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Iowa Court Decides for Consumers in Moldy Home Case

Posted by Jane Akre
Monday, February 04, 2008 11:40 PM EST
Category: Major Medical, Protecting Your Family
Tags: Toxic Substances, Property Owners Liability, Defective and Dangerous Products

In Iowa, homeowners can now sue and recover from a builder for mold problems even if they are not the original owner.

Image: Mold from Hurricane Katrina


Beverly and Robert Speight knew they had a problem when they could puncture the waterlogged siding on their $250,000 Iowa home with a fingertip.   

It is the unspeakable word to builders, insurers and home inspectors. “M” for mold or mildew—no one wants to cover it or take responsibility for it.

The owner of a moldy home may discover multiple exclusions in the contract with a home inspector or that their homeowners insurance has dropped or capped mold claims. Homeowners often run into a brick wall they have to remedy with their own bank account. 

Just ask Erin Brockovich, of the film by the same name. She had to move out of her California home after mold, found growing in the floor and walls, caused her family's health problems.   

The CDC says there is no such thing as “toxic mold” but mold impacts those with asthma or a compromised immune system. The Institute of Medicine reports allergic and non allergic reactions in humans exposed to spores.  All agree it should be removed.

Now the Iowa Supreme Court has issued a ruling that gives homeowners living in moldy conditions some hope.  Home builders can be held responsible for poor workmanship that leads to mold and mildew from water seepage, long after the original buyer has moved out.

The decision comes from a lawsuit filed by the Speights of Clive, Iowa who filed against Walters Development Company. Ltd. which build the home in 1995. 

The original buyer sold it to someone who later sold it to the Speights in 2000. Instead of  a dream home, the Speights noticed water damage and mold growing.  An inspector found that subpar materials used for shingles and rain gutters coupled with a design flaw and shortcuts in construction allowed the severe water seepage to accumulate on the walls and eventually flood the basement. The previous owners apparently did not know of the defects. 

The Speights filed a lawsuit against Walters in 2003 charging breach of implied warranty of workmanlike construction which says a “building be constructed in a reasonably good and workmanlike manner and …be reasonably fit for the intended purpose,” the court said. 

In other words, Walters was negligent in constructing the home.

The builder challenged the lawsuit suggesting the statute of limitations had passed and any warrantee only applied to the initial home buyer. The company refused to do any repairs.

The lawsuit against the builder was dismissed and the Speights appealed but the state appeals court upheld the lower court decision dismissing the lawsuit.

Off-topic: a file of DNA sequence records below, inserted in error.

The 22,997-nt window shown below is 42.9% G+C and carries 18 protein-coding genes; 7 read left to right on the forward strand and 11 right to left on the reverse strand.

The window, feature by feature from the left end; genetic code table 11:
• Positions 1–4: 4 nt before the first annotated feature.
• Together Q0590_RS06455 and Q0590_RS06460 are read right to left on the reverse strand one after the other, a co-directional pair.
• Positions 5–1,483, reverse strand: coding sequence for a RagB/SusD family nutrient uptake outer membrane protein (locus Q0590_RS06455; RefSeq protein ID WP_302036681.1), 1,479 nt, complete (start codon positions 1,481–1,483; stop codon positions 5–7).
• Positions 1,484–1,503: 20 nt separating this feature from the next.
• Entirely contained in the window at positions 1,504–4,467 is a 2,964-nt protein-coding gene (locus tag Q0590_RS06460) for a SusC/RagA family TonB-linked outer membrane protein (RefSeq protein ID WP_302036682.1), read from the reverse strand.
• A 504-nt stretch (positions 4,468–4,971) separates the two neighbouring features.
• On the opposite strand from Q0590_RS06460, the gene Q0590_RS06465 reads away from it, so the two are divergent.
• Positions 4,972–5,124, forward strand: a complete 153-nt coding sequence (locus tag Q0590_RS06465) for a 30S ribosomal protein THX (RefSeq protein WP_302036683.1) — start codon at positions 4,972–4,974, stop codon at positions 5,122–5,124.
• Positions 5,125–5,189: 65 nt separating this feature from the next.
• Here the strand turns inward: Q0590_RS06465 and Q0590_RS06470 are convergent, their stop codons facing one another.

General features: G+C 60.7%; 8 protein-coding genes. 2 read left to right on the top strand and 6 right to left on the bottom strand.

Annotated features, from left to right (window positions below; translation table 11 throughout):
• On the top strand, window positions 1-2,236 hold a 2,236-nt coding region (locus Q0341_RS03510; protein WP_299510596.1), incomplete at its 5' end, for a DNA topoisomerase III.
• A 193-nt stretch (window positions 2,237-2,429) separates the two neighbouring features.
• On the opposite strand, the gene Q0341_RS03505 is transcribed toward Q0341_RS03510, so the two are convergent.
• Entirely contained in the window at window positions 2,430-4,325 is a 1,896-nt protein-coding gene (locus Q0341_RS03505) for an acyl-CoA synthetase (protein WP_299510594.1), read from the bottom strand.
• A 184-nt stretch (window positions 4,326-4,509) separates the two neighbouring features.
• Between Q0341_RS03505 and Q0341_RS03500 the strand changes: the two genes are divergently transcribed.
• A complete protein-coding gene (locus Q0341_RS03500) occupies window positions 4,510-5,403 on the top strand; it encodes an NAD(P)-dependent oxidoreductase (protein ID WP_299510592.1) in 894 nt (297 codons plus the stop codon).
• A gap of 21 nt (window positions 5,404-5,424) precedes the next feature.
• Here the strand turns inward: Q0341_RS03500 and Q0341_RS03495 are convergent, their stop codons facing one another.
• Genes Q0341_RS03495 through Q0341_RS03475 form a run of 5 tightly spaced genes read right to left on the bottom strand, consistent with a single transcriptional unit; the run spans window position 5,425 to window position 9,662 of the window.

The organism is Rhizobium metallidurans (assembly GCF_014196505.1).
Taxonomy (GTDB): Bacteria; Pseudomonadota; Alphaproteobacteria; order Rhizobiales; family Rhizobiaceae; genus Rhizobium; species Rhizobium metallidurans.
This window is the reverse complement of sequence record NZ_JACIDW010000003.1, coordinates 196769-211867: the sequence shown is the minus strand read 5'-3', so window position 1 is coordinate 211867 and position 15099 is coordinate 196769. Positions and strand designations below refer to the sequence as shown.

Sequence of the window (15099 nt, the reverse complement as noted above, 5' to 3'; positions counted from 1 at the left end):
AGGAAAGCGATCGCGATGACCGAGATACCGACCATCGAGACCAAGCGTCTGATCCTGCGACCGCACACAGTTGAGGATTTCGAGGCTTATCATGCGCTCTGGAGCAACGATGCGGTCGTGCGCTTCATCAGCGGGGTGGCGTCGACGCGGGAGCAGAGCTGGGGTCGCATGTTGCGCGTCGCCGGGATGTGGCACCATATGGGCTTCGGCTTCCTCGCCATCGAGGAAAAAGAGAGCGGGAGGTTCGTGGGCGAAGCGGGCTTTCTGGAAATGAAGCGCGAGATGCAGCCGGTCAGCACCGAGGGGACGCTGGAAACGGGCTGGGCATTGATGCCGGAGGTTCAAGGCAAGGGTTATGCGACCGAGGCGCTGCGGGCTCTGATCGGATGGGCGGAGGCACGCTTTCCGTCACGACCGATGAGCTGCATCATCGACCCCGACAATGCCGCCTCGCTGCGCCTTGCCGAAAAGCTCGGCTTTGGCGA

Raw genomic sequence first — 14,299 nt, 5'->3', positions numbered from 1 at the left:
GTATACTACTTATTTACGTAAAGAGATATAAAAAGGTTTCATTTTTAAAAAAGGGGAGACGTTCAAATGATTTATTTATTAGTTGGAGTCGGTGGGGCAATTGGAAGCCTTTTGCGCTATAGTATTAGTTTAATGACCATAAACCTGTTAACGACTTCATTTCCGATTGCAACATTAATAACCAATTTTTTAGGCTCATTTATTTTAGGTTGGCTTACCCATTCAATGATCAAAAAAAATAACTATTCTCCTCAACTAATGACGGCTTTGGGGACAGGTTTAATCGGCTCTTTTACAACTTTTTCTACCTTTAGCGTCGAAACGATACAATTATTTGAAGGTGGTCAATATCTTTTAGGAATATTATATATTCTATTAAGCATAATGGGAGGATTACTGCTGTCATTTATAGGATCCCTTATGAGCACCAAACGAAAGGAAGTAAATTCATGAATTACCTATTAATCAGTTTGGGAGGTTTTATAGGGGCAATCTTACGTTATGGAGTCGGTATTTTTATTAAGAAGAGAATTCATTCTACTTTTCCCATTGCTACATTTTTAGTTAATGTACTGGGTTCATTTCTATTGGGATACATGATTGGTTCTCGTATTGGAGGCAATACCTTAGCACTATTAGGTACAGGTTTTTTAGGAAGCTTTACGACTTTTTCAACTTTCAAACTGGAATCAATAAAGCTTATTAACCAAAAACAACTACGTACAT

Then the Supreme Court ruled in favor of the Speights saying the statute of limitation did not apply because it was based on discovery of damage and not the sale of goods.

"We conclude ... the plaintiffs could not have gained actual or imputed knowledge of the defect in their home more than five years prior to commencing this action, and their suit is therefore not time barred under Iowa Code," the court said.

So far the couple has spent $25,000 on home repairs. Now they are on their way to trial.

The Speights’ attorney Harley Erbe tells the Des Moines Register the decision “is a great victory for consumers, because the fact that many people nowadays are buying homes that were built for somebody else, as opposed to having homes that were custom-built.”

The attorney for the contractor says the ruling could “flood the court with lawsuits” from homeowners and puts a significant burden on builders who are already hurting from the downturn in the home sales.

Some states do not allow subsequent buyers to sue the original contractor. But this case could turn the tide for a growing number of people expected to move into previously owned homes.  #


1 Comment

Posted by Cindy
Tuesday, February 05, 2008 4:49 PM EST

If builders were building houses correctly, that didn't leak and rot almost from the start, they would not have a problem with lawsuits. Many new homes have incorrectly installed materials, even entirely omitted materials. Because these defects are usually contrary to material installation instructions, it voids the warranty. Code violations are also far too common, and also void most if not all home warranties. Bad builders, and those who just drink the industry koolaid and believe these shortcuts to be justified, hope people won't discover problems until too late to act on it. There is nothing affordable about a defective house.

Comments for this article are closed.

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